As for START Rescue’s spay/neuter efforts, the organization wants to reduce the number of innocent dogs and cats euthanized in shelters every year and help end their suffering.

To this end, Steve and his colleagues have funded—and continue to fundmore than 9,000 spay/neuter surgeries aimed at reducing the number of unwanted births.

“So, what it is, is we actually have a plan… We try and focus on certain areas… So, we work with three shelters close to Porterville, Visalia, and Tulare. And they’ve got wonderful, wonderful people out there. It’s a low-income residence there. So, what we do is we transport their dogs from the shelters. And we also help any residents that need spay/neuter out there… And there’s a clinic. There’s a wonderful lady called Diana Bentz. She has the Simi Valley Non-Profit Clinic in Simi Valley. And then she has the Porterville Non-Profit Clinic in Porterville, which are three hours apart. And she does a lot ofshe does thousands and thousands of spay/neuters a year. So, we work with her,”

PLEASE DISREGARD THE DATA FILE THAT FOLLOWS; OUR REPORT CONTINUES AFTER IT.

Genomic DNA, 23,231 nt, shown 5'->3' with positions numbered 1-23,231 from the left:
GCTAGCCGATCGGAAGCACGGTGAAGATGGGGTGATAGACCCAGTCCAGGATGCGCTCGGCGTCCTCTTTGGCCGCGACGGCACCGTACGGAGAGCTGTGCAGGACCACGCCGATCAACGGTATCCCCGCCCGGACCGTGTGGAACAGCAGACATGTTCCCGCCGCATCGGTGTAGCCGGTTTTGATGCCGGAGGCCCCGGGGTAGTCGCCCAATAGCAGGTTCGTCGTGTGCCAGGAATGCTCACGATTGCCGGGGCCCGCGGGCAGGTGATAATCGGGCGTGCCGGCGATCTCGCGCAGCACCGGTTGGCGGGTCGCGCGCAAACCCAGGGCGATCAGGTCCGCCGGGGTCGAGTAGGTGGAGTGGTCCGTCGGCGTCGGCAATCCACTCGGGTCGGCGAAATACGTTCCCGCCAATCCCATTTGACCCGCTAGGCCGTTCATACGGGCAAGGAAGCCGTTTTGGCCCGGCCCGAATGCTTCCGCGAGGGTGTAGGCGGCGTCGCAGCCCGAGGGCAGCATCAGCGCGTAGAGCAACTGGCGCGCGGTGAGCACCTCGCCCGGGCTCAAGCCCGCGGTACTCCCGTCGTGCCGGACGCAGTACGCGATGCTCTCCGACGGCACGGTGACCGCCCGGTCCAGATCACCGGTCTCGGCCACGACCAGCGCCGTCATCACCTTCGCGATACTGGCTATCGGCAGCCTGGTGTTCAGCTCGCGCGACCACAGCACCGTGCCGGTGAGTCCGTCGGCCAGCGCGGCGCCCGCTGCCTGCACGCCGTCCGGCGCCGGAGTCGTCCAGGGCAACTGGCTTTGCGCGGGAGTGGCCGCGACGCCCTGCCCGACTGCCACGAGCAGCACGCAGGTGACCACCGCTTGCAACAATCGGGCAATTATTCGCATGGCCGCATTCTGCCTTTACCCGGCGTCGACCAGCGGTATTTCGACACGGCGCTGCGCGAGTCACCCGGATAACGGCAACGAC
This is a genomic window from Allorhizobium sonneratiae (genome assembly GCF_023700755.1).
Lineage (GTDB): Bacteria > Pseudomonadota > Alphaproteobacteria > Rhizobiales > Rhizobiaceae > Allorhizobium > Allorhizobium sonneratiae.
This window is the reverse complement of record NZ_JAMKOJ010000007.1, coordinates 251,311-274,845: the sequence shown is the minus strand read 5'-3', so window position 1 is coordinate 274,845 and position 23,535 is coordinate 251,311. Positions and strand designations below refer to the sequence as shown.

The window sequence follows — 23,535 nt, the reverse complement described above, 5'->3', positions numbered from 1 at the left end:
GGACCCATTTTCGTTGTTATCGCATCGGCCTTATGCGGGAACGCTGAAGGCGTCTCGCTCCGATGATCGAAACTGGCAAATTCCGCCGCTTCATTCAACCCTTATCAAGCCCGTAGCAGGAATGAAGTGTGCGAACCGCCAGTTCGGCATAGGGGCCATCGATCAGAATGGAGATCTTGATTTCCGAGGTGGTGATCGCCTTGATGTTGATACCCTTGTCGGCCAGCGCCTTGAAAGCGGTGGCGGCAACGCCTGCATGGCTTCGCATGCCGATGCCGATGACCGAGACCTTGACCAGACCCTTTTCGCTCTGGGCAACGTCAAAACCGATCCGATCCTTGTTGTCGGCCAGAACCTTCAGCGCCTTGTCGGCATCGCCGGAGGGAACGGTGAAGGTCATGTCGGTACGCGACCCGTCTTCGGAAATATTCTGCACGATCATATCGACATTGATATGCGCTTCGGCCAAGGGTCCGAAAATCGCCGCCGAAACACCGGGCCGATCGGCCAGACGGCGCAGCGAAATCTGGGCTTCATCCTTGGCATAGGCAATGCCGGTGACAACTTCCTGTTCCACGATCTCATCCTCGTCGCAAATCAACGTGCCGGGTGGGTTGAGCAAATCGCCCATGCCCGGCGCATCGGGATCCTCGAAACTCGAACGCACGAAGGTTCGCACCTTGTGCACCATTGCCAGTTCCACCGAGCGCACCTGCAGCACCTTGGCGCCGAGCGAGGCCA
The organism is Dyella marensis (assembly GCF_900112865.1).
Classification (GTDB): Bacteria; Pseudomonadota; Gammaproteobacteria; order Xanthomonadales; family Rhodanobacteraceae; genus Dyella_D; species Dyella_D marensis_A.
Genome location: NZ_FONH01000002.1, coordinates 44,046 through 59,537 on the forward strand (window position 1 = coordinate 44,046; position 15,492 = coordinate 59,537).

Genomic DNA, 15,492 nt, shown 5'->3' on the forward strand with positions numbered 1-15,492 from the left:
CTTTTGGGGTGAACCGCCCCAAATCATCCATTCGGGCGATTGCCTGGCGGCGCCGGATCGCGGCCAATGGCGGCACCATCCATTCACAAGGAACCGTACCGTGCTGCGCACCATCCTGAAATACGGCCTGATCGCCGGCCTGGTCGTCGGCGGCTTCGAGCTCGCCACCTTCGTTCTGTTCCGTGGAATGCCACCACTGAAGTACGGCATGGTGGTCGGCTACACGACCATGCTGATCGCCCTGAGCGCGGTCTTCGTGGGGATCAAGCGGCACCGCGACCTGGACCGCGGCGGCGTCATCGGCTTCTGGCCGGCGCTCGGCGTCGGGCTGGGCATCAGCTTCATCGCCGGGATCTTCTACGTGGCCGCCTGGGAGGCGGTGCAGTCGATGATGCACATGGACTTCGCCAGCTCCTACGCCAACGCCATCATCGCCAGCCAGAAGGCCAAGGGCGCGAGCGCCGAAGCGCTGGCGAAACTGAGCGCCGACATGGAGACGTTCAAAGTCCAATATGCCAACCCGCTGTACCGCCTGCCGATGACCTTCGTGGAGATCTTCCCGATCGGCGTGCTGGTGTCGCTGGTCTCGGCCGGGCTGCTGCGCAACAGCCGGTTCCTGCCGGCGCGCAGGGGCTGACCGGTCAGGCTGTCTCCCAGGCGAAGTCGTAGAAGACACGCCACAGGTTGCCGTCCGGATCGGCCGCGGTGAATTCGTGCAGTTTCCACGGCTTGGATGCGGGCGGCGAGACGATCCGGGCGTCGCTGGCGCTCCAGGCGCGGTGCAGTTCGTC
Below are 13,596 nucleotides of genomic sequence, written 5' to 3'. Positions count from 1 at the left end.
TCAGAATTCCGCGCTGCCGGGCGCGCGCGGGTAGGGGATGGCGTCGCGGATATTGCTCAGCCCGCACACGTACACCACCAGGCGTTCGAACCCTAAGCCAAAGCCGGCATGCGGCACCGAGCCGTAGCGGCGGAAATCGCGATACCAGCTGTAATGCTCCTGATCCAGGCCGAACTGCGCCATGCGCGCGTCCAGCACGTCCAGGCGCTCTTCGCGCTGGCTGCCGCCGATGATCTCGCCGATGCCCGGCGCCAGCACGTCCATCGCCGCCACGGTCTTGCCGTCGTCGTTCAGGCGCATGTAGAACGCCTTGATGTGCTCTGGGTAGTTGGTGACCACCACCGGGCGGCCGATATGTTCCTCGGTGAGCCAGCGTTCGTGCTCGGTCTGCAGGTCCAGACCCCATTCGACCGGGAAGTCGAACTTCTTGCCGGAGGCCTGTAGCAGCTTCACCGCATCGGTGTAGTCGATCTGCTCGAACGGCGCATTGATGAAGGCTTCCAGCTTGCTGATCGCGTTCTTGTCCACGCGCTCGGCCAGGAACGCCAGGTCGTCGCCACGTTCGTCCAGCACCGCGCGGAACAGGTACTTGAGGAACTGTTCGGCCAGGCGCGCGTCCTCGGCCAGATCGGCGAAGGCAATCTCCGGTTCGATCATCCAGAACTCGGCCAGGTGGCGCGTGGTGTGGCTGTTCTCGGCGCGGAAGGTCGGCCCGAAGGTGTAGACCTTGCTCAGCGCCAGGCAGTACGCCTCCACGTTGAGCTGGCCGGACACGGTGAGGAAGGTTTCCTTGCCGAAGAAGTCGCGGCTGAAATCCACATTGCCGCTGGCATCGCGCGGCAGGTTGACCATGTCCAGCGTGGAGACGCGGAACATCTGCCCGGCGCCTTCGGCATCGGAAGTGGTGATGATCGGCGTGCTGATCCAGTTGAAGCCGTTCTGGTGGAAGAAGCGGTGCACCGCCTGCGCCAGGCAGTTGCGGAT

Steve stated.


START Rescue’s H.O.P.E. Program Gives Hope

But their efforts don’t only stop at animal rescue transport, though. Showing everybody that nothing can hinder them from going all-out on achieving their goals, START Rescue also operates START Rescue Resale Store and created the Homeless Owners and Pets Efforts (HOPE) Program.

“Again, we’re not going to save what we can’t. I wish we could, but we can’t. So, instead, we do what we can, and that’s the thing… We try and focus on what we can do and what we can’t do…”

The START Rescue Resale Store is a nonprofit thrift store that has also become a resource for homeless humans and their pets.

Saving Homeless Animals in Southern California Through Transports and Spay Neuter START Rescue

On the other hand, the HOPE Program aims to provide social services not only to anyone who is homeless but also to their four-legged babies. It gets its funding solely through donations made by donors with generous hearts.